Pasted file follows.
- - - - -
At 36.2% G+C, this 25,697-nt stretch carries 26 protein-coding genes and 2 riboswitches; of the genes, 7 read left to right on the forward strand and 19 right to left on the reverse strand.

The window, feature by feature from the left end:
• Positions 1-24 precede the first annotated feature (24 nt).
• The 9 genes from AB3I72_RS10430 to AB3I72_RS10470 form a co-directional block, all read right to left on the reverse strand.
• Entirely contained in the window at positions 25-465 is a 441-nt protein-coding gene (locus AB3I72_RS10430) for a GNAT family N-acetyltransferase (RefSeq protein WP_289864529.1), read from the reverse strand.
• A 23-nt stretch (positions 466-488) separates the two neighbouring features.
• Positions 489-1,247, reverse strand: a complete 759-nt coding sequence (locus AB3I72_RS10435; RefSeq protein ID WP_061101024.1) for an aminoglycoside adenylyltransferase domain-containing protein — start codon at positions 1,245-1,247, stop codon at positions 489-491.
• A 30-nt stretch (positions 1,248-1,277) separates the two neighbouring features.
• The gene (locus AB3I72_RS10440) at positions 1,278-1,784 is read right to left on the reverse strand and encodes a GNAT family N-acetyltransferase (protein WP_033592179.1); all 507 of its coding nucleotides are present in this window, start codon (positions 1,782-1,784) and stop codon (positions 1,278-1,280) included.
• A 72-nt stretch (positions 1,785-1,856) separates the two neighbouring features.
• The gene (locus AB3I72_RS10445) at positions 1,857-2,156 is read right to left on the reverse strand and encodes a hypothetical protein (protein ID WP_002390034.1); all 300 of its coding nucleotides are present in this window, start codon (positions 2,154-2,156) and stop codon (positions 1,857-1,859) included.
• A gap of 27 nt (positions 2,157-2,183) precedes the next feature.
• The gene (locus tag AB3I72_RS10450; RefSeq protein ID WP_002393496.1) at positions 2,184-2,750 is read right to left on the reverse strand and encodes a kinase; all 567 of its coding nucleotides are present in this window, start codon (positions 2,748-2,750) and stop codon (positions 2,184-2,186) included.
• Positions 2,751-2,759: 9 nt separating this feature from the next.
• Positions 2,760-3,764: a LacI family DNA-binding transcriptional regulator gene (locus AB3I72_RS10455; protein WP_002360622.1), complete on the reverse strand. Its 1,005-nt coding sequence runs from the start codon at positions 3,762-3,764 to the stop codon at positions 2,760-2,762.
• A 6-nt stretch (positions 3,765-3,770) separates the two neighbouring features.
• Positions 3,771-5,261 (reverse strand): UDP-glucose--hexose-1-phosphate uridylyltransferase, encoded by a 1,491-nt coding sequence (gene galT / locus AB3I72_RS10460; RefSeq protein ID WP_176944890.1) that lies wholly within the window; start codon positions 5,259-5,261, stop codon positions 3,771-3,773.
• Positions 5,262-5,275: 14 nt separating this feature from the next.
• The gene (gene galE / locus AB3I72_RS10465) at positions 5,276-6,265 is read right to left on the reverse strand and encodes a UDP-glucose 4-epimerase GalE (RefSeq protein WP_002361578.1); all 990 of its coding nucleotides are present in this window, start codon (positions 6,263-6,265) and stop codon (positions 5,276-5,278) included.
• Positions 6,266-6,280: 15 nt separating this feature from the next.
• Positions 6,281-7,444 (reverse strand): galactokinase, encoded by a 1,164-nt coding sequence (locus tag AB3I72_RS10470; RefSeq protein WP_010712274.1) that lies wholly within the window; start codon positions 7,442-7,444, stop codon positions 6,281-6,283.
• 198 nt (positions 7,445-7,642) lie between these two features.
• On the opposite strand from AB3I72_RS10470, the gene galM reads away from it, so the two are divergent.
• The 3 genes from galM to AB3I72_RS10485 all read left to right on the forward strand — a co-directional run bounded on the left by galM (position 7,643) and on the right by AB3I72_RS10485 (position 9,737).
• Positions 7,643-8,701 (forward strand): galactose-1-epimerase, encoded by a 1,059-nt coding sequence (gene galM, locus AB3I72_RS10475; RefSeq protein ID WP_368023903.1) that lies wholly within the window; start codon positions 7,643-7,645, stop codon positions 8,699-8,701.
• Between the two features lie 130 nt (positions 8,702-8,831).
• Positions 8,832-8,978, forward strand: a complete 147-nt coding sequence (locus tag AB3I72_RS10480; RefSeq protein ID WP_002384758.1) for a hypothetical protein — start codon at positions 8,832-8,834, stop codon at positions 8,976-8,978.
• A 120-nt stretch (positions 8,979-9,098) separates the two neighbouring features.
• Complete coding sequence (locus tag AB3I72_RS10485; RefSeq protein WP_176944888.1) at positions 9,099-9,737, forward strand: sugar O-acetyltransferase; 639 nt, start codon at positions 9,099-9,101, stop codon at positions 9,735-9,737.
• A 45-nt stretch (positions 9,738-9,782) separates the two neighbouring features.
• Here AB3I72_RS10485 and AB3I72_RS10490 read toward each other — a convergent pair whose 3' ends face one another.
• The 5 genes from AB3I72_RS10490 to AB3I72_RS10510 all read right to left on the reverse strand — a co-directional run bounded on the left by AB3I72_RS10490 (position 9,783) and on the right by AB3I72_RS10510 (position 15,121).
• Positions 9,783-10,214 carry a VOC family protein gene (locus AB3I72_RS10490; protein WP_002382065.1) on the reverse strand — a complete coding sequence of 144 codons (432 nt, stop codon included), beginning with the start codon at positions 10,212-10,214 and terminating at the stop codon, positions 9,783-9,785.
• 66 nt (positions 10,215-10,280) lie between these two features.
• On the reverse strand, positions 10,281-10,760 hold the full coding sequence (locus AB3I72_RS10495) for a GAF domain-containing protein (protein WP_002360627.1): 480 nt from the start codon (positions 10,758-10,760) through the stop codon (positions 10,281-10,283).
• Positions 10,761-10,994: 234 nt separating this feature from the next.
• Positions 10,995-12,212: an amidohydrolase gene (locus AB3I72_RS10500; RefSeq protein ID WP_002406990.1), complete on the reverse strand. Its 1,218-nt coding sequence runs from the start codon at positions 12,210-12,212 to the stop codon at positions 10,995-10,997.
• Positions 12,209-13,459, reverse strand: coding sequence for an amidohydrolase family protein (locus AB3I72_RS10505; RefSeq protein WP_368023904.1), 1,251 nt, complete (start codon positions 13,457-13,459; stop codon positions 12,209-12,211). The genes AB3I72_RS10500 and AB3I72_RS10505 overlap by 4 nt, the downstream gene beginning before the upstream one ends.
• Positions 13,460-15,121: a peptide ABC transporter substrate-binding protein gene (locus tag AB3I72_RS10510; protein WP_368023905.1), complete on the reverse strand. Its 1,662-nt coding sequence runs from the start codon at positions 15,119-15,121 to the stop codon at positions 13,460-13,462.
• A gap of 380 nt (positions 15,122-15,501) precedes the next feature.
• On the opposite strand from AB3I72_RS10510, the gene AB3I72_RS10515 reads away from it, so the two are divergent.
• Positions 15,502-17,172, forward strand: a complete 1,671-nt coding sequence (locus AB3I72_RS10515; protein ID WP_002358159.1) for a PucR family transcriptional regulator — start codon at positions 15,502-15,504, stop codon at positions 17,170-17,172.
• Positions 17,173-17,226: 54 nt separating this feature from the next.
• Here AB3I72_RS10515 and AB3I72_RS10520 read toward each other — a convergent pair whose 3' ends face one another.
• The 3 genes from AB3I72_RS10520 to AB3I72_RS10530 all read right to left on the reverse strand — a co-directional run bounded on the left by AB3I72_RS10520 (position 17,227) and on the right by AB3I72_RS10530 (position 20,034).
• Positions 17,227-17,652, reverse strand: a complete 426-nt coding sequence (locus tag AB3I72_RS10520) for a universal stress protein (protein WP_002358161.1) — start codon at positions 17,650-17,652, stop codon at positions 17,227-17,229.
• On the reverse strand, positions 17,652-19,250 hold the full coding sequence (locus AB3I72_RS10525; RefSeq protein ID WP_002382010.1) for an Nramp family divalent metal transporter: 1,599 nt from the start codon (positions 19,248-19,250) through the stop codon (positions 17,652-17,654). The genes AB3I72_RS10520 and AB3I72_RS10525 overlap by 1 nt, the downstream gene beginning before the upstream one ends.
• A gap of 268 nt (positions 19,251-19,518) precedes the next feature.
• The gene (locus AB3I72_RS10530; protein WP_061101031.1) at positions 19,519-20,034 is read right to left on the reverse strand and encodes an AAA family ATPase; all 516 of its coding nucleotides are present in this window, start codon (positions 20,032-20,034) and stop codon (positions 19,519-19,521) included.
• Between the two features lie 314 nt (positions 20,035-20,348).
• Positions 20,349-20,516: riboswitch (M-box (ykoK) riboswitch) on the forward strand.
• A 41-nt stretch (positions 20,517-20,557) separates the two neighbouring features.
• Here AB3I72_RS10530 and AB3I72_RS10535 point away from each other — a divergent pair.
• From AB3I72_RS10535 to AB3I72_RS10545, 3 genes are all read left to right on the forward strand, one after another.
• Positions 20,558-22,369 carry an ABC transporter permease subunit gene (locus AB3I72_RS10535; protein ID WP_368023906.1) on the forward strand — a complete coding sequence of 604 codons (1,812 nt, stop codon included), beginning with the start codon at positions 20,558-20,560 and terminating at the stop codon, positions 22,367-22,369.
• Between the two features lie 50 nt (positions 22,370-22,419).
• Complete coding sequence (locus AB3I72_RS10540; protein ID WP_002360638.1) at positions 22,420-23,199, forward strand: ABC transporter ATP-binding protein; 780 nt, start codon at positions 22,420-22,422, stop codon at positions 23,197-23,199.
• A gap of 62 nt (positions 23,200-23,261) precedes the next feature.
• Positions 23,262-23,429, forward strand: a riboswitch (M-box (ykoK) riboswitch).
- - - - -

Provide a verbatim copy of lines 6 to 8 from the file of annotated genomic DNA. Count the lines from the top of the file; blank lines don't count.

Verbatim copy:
• A 23-nt stretch (positions 466-488) separates the two neighbouring features.
• Positions 489-1,247, reverse strand: a complete 759-nt coding sequence (locus AB3I72_RS10435; RefSeq protein ID WP_061101024.1) for an aminoglycoside adenylyltransferase domain-containing protein — start codon at positions 1,245-1,247, stop codon at positions 489-491.
• A 30-nt stretch (positions 1,248-1,277) separates the two neighbouring features.